A guide by Dagobert Renouf, a founder of Logology

Logology is a service that allows startups to get affordable brand identity in minutes. Dagobert `– an experienced full stack developer who's been working as a freelancer for years, started Logology as a family business together with his wife, a talented visual designer. The young couple's plan was to build an online business that would allow them to stop taking gigs and have a lifestyle they've got used to. Needless to say that it did not work like that. Dagobert was building the service for a year but them launched it to no one. No sales came. He and his wife were both "not very good at marketing" and in a couple of months when the burned hundreds on Google Ads they were on a verge of despair. Luckily, Dagobert discovered Build in public concept and started sharing his experience on Twitter. The result: $17500 all-time revenue in 10 months.

5 things Dagobert Renouf does while building in public

  1. Sharing mistakes. Most of Dagobert’s “#buildinpublic” tweets are structured as lessons learned after launching his startup to no one. and what did he do after that — I was a founder who launched my startup and waited till they come. And waited. And waited. And then I started doing marketing...
  1. Being entertaining. You don’t have to be boring or academic while building in public. You also don’t have to share every single line of code you’ve written. You can do memes, funny visuals, entertaining stories — everything that will be interesting and sharable.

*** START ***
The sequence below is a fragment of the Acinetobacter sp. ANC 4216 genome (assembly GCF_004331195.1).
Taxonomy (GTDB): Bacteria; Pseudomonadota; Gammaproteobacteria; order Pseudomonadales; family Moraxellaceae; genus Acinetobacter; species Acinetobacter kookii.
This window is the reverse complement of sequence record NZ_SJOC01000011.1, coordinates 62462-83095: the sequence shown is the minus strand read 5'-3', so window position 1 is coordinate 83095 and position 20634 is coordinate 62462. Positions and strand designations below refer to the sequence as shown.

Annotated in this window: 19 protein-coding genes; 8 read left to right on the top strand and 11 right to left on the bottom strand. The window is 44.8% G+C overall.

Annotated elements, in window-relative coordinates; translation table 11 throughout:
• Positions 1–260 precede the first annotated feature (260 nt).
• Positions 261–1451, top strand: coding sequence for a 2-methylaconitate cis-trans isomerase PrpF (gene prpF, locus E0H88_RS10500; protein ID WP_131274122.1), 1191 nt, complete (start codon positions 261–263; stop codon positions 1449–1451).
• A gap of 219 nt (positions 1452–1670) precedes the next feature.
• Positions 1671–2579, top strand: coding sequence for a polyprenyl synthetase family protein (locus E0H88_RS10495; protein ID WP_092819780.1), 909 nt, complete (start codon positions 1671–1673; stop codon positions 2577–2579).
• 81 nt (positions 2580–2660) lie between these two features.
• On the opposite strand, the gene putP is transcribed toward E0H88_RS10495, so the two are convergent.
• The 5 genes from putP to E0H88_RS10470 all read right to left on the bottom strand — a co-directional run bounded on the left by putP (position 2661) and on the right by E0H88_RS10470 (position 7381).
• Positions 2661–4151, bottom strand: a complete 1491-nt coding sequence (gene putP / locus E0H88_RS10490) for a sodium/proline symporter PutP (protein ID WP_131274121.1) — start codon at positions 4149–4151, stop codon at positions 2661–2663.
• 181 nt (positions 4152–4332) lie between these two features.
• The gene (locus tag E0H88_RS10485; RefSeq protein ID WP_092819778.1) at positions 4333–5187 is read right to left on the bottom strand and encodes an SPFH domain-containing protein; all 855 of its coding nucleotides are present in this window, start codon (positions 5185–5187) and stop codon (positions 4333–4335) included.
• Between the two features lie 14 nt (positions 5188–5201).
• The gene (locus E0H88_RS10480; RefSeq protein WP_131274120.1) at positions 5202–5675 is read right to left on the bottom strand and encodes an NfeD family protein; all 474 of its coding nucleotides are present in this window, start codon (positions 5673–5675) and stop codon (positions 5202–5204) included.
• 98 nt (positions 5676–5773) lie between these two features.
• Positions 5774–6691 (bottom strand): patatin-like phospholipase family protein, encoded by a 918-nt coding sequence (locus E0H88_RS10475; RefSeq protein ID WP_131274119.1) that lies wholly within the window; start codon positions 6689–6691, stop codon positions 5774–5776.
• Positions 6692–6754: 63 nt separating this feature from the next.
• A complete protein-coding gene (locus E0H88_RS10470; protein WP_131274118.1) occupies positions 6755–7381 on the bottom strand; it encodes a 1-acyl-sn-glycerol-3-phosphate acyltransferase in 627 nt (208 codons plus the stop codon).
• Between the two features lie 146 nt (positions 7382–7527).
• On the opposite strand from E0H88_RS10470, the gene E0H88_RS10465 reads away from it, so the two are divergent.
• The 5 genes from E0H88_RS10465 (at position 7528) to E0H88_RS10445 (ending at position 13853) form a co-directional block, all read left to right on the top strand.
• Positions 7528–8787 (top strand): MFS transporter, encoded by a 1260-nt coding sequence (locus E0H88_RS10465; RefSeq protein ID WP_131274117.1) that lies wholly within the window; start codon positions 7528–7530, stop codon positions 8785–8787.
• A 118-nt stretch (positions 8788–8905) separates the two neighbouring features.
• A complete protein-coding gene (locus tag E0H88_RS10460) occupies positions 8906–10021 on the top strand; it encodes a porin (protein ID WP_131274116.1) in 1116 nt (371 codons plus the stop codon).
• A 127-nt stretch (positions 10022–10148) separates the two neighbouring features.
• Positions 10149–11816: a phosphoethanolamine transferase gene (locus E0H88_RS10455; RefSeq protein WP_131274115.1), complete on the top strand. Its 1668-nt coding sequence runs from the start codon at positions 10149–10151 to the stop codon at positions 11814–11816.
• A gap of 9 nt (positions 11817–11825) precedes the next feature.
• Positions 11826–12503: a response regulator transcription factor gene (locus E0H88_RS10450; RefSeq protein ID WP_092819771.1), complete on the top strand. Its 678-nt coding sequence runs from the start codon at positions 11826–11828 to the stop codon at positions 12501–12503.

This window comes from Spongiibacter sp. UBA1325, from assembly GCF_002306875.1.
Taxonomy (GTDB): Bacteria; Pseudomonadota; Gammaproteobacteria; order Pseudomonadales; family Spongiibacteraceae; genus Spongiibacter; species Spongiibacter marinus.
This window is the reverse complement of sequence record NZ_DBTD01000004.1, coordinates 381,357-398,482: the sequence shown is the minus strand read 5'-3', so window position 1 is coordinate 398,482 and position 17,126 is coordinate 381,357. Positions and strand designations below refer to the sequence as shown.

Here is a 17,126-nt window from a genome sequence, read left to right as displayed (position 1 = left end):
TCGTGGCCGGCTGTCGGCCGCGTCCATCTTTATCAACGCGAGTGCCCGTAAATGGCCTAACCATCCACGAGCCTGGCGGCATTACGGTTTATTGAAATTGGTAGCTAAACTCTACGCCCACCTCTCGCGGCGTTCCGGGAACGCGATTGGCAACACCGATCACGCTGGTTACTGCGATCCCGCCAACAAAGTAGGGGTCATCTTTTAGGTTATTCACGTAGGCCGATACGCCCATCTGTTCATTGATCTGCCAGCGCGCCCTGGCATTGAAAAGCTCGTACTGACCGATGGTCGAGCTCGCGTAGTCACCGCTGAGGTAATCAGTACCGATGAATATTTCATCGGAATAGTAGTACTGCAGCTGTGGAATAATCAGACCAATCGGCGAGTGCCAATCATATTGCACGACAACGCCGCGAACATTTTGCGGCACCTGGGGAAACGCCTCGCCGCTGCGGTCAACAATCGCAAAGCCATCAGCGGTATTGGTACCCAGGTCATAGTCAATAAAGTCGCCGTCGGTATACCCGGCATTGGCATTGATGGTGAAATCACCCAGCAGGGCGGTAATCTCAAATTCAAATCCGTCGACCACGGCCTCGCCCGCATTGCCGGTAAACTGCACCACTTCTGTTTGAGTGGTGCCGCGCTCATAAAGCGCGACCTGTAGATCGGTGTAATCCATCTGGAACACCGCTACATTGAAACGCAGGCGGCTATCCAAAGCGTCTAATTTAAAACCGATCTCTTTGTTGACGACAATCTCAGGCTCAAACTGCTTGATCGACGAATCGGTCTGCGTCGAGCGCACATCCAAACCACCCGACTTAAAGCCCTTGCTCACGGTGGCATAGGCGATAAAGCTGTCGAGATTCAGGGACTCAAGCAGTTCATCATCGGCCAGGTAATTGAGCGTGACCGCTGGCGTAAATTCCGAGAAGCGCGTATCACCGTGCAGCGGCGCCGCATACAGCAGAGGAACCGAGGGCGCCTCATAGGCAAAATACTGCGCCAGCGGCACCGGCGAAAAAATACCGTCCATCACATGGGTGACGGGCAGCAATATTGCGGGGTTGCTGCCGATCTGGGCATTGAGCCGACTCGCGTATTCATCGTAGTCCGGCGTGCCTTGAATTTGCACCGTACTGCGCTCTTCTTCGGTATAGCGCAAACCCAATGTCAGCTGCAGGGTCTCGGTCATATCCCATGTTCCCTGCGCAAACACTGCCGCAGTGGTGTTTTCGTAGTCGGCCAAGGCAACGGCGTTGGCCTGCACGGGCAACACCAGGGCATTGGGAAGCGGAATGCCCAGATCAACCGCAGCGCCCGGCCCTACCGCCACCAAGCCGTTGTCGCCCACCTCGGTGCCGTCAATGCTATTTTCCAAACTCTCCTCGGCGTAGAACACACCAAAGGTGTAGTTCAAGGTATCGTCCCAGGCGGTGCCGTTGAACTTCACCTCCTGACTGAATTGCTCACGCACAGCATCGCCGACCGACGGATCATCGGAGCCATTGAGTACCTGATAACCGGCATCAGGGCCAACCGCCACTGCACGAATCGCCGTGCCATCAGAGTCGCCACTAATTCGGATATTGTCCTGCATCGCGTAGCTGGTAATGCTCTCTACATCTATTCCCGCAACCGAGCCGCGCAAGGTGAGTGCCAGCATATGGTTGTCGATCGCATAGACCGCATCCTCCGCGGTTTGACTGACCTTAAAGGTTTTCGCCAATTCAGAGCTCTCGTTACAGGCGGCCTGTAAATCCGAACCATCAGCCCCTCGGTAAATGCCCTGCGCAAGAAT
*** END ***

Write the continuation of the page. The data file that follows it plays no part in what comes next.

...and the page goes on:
1. Being authentic. Build in Public is a great framework for solo founders. It’s not for big teams and brands. Use the biggest competitive and unfair advantage you have — be yourself. No one else can do it better than you.
  1. Don’t sell anything. Build in public is a great for founders who don’t know how to do marketing — moreover, it can substitute a content marketing agency I would have had to hire otherwise. But it only works because there’s no push to buy anything, people follow you and read your content and share it because they like the authenticity. Add a commercial call to action “buy my stuff”, “sign up for my product”, etc. — and this effect will vanish.
  1. Be consistent. Don’t try to “hack the algorithm”, don’t expect results tomorrow. Showing up every day and building connections with people online while sharing your experience is the key.

Like what you’ve read so far in your founder guides? We’ve got more to come

Upcoming guides...

  • Content marketing distribution machine: a full guide for founders
  • Founder guides: create an affiliate program
  • A founder guide to programmatic SEO
Co-founders & Hiring
  • Founder guides on hiring your first employee
  • Outsource effectively
  • How to split up equity
  • Finding a co-founder
  • How to find relevant beta users
  • Prioritize features effectively
  • How to price your product
  • Building a roadmap
Have an idea for the next Wizen Guide or interested in contributing in the next founder guides? Give us a shout at [email protected], we’d love to hear from you.


Meet the team 👋

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Ana Bibikova - @NotechAna
Ana is an Author, Marketing Strategist and a Mentor in the Founder Institute. Ana has 18y of experience in building businesses, growing them to $4M annual revenue.
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Anthony Castrio - @AnthonyCastrio
Anthony is a Software Engineer, Fractional CTO, and the founder of Indie Worldwide, a virtual incubator and social club for bootstrapped founders.